1. Risk and the delivery of the Olympic Games

Entities entrusted with the delivery of large international sporting events, such as the Olympic Games, are confronted with a range of challenges potentially affecting their effectiveness and positive legacy. While interest in organising these events is often driven by the opportunity to introduce lasting changes in societies, an inadequate delivery environment can make these events fall short of their initial ambitions.

Organising Committees for Olympic Games (OCOGs) crystallize experiences in addressing the greatest and most varied challenges because of the scale and inherent complexity of the Olympic and Paralympic Games. The ad-hoc nature of these committees, created for the purpose of the Games and dismantled soon after, brings an overarching challenge to the effective delivery of large sports competitions: the risk of losing institutional memory. Complementing efforts initiated by the International Olympic Committee (IOC) on knowledge transfer between OCOGs, the IOC and the Organisation for Economic and Cooperation Development (OECD) have joined forces to develop guidelines on the effective delivery of the Games, focusing on cross-cutting challenges that affect the effective delivery of sports-related infrastructure and associated services necessary to stage Olympic and Paralympic Games. These guidelines are aiming at creating a repository of experiences and good practice and to provide future organisers with concrete guidance and references to tools to help them address challenges faced in organising large international sports competitions.

Central to the success of the Games, the efficient procurement of infrastructure and associated services is subject to numerous challenges going far beyond the technical expertise required to effectively deliver them. Those challenges are exacerbated by the unique nature and mandate of OCOGs. Besides being temporary in essence, these organisations, which are ultimately responsible for the delivery of the Games, are not always directly managing all procurement-related activities. In many instances, dedicated delivery institutions are created alongside OCOGs and are partially responsible for the procurement of sports-related infrastructure. OCOGs must navigate and effectively engage with a complex web of stakeholders, from administrations at all levels of government to international sports federations and citizens. They further must apply a legacy lens to all of their actions while making sure that what is needed for the Games is being delivered on time and on budget. Last, in order to make the Games an outstanding experience for athletes and fans, OCOGs need to seamlessly bring together all the pieces of this giant puzzle.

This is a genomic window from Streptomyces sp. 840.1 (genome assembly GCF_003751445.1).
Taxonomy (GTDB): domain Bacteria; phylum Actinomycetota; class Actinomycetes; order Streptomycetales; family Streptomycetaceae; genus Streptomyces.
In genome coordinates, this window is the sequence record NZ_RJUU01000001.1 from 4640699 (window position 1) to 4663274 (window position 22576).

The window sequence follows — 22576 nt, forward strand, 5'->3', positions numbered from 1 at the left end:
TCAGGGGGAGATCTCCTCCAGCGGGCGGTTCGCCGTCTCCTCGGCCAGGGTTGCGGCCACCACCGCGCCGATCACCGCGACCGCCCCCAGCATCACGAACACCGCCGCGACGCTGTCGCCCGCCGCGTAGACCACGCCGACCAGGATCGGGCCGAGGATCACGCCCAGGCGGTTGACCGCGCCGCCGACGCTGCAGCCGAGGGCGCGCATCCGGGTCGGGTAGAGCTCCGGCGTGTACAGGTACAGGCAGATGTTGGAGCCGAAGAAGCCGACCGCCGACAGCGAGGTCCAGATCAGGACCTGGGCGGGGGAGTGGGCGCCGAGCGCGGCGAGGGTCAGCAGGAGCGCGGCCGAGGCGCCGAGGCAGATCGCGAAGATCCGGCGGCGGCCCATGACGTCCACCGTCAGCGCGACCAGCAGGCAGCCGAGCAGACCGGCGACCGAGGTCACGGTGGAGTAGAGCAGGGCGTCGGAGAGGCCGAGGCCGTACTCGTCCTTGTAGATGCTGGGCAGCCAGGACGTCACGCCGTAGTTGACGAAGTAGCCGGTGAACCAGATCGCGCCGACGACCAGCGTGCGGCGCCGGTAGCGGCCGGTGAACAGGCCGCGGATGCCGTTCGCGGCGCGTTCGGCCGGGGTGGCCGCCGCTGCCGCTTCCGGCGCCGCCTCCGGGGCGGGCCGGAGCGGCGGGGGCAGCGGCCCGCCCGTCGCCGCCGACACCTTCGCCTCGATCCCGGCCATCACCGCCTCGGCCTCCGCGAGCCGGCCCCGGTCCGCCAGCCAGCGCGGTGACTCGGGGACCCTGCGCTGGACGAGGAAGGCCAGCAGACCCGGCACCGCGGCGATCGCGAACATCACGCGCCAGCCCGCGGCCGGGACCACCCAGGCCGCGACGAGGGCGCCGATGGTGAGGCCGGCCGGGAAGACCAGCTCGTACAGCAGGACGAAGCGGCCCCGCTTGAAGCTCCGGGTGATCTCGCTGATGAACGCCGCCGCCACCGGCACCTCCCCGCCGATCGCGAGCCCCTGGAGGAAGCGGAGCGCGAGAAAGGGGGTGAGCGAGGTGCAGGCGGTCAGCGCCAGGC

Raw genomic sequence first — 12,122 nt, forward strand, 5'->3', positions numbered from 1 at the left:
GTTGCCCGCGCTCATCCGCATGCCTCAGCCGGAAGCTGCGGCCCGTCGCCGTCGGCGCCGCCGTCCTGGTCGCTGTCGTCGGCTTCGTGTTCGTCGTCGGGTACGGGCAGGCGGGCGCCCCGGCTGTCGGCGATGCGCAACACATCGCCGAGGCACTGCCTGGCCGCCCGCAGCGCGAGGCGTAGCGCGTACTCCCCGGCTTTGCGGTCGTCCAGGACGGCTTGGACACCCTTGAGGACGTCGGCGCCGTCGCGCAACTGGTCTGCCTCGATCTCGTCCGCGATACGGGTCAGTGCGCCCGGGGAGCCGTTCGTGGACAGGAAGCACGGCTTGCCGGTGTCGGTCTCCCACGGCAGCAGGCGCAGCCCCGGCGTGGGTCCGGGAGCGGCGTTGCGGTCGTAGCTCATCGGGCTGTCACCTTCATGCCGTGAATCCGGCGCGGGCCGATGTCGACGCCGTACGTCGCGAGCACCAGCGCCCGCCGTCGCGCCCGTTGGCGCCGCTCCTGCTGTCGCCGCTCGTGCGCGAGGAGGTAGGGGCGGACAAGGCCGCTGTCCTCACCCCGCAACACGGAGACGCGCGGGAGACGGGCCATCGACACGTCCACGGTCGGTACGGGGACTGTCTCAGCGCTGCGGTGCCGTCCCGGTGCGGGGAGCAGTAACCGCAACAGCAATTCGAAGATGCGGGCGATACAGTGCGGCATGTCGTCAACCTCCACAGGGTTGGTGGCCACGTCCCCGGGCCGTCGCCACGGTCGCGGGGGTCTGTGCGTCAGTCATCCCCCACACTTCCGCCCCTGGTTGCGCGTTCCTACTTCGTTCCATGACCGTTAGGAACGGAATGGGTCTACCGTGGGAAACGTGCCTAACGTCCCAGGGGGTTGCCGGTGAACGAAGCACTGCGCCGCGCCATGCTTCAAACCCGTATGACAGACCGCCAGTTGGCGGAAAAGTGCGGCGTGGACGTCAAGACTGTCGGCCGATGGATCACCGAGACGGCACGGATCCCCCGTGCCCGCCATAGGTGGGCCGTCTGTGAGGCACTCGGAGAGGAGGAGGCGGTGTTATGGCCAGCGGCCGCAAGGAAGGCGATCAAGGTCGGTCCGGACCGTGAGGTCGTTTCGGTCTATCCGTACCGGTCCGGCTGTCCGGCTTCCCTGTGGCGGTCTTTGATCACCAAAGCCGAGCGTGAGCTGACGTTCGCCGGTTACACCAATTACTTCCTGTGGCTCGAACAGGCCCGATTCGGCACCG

The OECD’s experience in the area of effective delivery of infrastructure projects and associated services builds not only on good practices synthesised in specific instruments. It also draws on experience from long-term support to developing and delivering infrastructure projects as well as specific work on how to leverage global events for local development. In recent years, the OECD has developed different instruments and standards supporting quality infrastructure. The OECD’s Recommendation on the Governance of Infrastructure (OECD, 2020[1]) defines good governance principles that aim at laying the foundations and parameters of an environment conducive to the development of quality infrastructure. The OECD Recommendation on Public Procurement (OECD, 2015[2]) further provides the overarching principles necessary for the effective delivery of quality infrastructure and for the smart procurement of goods, services and public works. Detailing major dimensions of public procurement systems, the Recommendation on Public Procurement supports a shift from an administrative, compliance-based approach to a strategic use of public procurement frameworks. The OECD’s Recommendation on Global Events and Local Development provides a framework for understanding these issues in relation to major events and further underscores the need to promote the use of strategic procurement, including through social and environmental clauses to ensure access to employment opportunities and benefits from skills training in relevant sectors such as construction, hospitality and security and to safeguard the environment. The accompanying Toolkit to the Recommendation on Global Events and Local Development offers practical guidance and checklists on promoting more sustainable major events, implementing more effective delivery mechanisms and building stronger capacities to leverage local benefits throughout the lifecycle of the event (OECD, 2018[3]).